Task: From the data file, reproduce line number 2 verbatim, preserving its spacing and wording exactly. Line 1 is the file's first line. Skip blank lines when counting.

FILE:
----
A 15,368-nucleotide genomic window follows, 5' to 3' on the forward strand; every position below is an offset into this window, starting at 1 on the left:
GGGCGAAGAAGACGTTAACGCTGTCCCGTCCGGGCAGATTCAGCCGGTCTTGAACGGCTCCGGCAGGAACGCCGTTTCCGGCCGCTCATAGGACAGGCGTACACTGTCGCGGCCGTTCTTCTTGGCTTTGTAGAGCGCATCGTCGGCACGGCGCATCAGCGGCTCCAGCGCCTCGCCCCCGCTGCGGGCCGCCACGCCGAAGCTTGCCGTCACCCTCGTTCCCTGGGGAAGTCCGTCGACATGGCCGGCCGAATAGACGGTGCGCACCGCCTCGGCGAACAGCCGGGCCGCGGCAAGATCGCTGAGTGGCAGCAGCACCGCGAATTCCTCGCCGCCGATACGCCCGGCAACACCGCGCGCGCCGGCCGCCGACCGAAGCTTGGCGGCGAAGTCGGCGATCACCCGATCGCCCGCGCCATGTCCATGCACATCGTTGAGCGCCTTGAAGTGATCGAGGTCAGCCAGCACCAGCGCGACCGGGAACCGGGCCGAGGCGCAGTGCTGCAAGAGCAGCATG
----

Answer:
GGGCGAAGAAGACGTTAACGCTGTCCCGTCCGGGCAGATTCAGCCGGTCTTGAACGGCTCCGGCAGGAACGCCGTTTCCGGCCGCTCATAGGACAGGCGTACACTGTCGCGGCCGTTCTTCTTGGCTTTGTAGAGCGCATCGTCGGCACGGCGCATCAGCGGCTCCAGCGCCTCGCCCCCGCTGCGGGCCGCCACGCCGAAGCTTGCCGTCACCCTCGTTCCCTGGGGAAGTCCGTCGACATGGCCGGCCGAATAGACGGTGCGCACCGCCTCGGCGAACAGCCGGGCCGCGGCAAGATCGCTGAGTGGCAGCAGCACCGCGAATTCCTCGCCGCCGATACGCCCGGCAACACCGCGCGCGCCGGCCGCCGACCGAAGCTTGGCGGCGAAGTCGGCGATCACCCGATCGCCCGCGCCATGTCCATGCACATCGTTGAGCGCCTTGAAGTGATCGAGGTCAGCCAGCACCAGCGCGACCGGGAACCGGGCCGAGGCGCAGTGCTGCAAGAGCAGCATG